Yo, Episyllogism persons! Submit a proposal.
The Ultimate Game of Thrones and Philosophy
Edited by Eric J. Silverman and Robert Arp
Send correspondence to: email@example.com
– The 6th season of Game of Thrones (GOT) will air in April of 2016, with 10 episodes planned
– There will be 2 due dates for abstracts and papers, given that we want to feature some papers from the 6th season
– 1st due date for abstracts and papers EXCEPT THOSE FROM the 6th season:
— Abstracts due: November 2, 2015, but you can send them in sooner
— Notification of accepted abstracts: November 9, 2015
— First drafts of papers due: January 17, 2016
– 2nd due date for abstracts and papers SPECIFICALLY FROM the 6th season:
— Abstracts due: July 1, 2016, but you can send them in as soon as you have an idea from the 6th season
— Notification of accepted abstracts: July 3, 2016
— First drafts of papers due: July 28, 2016 (you don’t get much time, as the manuscript needs to be submitted in August)
– Submit abstracts of no more than 300 words to: firstname.lastname@example.org
– 3,000 to 3,500-word philosophy papers are written in a conversational style for a lay audience
– Papers must frequently refer to ideas, arguments, characters, events, and circumstances, in GOT stories from Martin’s books and the HBO show
Any relevant topic considered, but here are some possibilities to prompt your thinking:
– What is it like to be an Other? Are Others persons? Should Others have rights?
– Who is the rightful ruler? Robert, Daenerys, or someone else?
– Bran, Hodor, Jamie and the significance of disability in Westeros.
– Reliable prophesy and metaphysical freedom: can both exist?
– Can we make sense of the gods, false gods, political gods, and the real supernatural in Westeros?
– Knowledge in Westeros: belief and justification in the fog of war, lies, and manipulation.
– Taking the Black: is joining the Night’s Watch service, slavery, Platonic Guardianship or something else?
– Royal incest, prostitution, and slut shaming: the complex view of sexuality in Westeros
– Life beyond the wall: is life better in a state of nature without civil society, laws, or social contract?
– Power in Westeros: answering Varys’s riddle
– Eddards’s Honor and the noble lie: what is worth lying for? What is worth dying for?
– We do not sow: are the pirate ethics of the Greyjoys defensible?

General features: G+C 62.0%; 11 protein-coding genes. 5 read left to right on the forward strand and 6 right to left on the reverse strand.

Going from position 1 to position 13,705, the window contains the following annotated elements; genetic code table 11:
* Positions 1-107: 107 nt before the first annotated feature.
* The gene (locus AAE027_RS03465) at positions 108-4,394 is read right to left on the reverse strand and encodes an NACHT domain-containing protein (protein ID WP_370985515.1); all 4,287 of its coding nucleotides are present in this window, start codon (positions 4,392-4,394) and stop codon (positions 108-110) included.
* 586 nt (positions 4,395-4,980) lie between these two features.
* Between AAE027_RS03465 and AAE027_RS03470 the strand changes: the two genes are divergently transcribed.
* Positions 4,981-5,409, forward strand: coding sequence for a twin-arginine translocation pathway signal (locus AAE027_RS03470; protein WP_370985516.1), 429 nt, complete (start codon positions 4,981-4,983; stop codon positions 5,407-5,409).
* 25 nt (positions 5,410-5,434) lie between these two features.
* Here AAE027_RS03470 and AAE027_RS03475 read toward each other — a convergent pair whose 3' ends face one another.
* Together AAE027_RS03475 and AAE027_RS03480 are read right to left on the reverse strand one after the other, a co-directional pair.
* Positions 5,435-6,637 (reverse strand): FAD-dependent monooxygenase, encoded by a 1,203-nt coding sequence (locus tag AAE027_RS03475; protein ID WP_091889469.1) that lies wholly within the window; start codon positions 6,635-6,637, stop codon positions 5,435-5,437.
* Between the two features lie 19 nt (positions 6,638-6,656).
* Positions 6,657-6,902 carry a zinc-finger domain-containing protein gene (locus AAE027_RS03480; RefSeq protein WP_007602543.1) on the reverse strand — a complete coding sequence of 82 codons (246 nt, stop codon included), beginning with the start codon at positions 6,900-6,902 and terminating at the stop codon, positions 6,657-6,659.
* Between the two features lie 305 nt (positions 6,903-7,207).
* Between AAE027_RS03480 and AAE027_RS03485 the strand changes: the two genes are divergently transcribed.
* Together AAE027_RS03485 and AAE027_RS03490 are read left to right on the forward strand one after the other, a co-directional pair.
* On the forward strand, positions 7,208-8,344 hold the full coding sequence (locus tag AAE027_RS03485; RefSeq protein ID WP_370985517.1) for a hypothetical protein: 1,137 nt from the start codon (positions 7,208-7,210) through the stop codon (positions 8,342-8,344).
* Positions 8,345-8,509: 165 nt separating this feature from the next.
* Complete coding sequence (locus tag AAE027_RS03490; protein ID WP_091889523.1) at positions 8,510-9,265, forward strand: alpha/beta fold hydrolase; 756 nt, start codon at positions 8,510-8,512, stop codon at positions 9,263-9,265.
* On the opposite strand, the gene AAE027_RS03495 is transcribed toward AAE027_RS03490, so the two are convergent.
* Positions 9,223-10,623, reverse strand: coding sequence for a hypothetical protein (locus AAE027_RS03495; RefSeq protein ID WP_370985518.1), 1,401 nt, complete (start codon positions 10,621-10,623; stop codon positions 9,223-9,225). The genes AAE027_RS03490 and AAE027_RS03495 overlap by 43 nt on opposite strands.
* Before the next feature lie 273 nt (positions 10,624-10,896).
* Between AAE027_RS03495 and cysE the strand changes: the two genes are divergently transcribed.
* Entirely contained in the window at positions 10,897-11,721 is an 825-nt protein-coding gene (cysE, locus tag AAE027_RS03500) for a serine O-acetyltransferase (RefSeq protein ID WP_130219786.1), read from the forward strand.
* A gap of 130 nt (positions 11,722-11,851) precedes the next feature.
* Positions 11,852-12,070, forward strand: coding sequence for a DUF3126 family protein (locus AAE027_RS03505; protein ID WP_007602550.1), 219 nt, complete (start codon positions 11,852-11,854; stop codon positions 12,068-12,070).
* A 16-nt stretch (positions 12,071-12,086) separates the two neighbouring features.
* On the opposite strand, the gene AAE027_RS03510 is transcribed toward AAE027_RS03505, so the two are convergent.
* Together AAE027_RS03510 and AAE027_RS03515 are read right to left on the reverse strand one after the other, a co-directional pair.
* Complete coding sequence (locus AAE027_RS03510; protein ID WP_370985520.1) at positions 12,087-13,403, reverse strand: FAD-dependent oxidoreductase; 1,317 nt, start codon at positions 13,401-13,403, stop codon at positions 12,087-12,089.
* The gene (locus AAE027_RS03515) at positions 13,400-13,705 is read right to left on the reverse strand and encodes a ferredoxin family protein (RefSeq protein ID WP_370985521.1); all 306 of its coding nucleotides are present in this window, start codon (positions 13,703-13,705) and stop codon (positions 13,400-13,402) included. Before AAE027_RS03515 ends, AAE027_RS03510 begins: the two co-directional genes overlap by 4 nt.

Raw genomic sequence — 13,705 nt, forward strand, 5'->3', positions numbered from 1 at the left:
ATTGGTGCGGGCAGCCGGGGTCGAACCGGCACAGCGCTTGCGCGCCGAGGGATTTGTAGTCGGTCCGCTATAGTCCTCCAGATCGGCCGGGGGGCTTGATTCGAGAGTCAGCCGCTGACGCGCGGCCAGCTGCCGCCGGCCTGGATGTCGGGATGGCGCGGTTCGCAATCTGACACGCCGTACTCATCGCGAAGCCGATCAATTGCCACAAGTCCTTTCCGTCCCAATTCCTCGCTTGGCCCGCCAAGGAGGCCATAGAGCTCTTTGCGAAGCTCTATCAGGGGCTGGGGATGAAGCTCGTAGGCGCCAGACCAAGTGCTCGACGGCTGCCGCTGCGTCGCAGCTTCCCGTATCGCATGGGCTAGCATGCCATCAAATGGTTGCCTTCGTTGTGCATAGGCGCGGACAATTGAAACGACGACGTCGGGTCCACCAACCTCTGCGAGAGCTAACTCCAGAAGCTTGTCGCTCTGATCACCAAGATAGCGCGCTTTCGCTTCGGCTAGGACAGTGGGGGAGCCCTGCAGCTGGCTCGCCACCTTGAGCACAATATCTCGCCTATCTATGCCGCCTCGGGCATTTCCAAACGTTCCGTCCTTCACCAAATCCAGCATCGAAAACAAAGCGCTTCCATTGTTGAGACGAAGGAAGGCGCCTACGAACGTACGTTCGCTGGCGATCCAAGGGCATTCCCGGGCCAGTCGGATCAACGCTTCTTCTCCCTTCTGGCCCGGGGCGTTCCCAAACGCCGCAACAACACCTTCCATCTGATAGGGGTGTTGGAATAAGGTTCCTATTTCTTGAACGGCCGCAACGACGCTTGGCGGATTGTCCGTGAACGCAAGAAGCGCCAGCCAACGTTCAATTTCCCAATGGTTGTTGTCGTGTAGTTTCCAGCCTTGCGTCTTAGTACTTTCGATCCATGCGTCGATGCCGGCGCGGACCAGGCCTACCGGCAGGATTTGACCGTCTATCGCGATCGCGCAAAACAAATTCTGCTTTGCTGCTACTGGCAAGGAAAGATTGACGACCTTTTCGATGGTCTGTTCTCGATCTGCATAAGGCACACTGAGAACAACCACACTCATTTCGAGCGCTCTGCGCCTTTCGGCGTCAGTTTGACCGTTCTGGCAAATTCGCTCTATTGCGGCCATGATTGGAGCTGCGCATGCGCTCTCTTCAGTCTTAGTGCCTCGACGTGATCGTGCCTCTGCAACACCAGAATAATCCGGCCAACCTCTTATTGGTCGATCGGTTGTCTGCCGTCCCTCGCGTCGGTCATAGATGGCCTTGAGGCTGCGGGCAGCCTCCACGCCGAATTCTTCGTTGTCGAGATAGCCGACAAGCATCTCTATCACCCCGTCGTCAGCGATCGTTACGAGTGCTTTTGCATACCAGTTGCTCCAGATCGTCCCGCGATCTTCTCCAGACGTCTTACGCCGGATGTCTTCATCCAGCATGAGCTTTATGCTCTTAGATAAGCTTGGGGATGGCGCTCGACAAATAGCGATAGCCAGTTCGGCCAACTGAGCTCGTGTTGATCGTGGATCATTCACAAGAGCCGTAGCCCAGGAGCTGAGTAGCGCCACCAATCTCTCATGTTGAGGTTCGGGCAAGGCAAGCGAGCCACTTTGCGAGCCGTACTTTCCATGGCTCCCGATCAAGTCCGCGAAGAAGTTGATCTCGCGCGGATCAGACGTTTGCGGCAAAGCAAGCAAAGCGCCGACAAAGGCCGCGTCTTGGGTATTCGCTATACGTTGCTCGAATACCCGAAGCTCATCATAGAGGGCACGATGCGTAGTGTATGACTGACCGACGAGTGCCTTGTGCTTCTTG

– Paying the iron price: can courage be more important than benevolence?
– Friendship in Westeros: are there any real friendships of virtue? Robert and Eddard, Jon Snow and Sam Tarly, etc.
– A Lannister pays his debts: contracts, debts of friendship, and debts of vengeance
– Love, class, and politics: does civil society undermine true love?
– The Game of Thrones as Nietzschean morality tale
– Trial by combat and the nature of justice
– Are Arya, Brienne, or Cersei feminist exemplars?
– Savages, other cultures, and colonial attitudes in Westeros
– Betrayal, honor, and honesty: how do you know who to trust?
– Winter is coming! The inevitability of death and wise living
– The aesthetics of violence in narrative: justified violence, artistic violence, gratuitous violence, and horrific violence
– Life is not a song: idealism, romanticism, and real life
– The limitations of the first person perspective: perception, misperceptions, and reality
– Individuality, anonymity, and collective identities: the Night’s Watch, the Unsullied, and The Faceless Men
– Natural theology and the gods of Westeros
– “Anyone who isn’t us is our enemy,” Lannister family values: care for one’s family and tension with the moral life
– A Paper Shield: (Misplaced?) Confidence in Legal Convention
– Intellectual virtue: a mind needs books as a sword needs a whetstone
– What is honor compared to a woman’s love? Puzzles of incommensurate value in Westeros
– What do we say to the god of death? Not Today. Philosophies of Death in Westeros
– The role of animals in Westeros: persons, divine instruments, or extensions of human persons?
– Personal Identity and the many faces of Arya Stark
– Sex, consent, arranged marriages, and rape in Westeros
– Game of Thrones and other famous narratives: Lord of the Rings, The Sopranos, the Biblical book of Judges, etc.
Submit abstracts of no more than 300 words to: email@example.com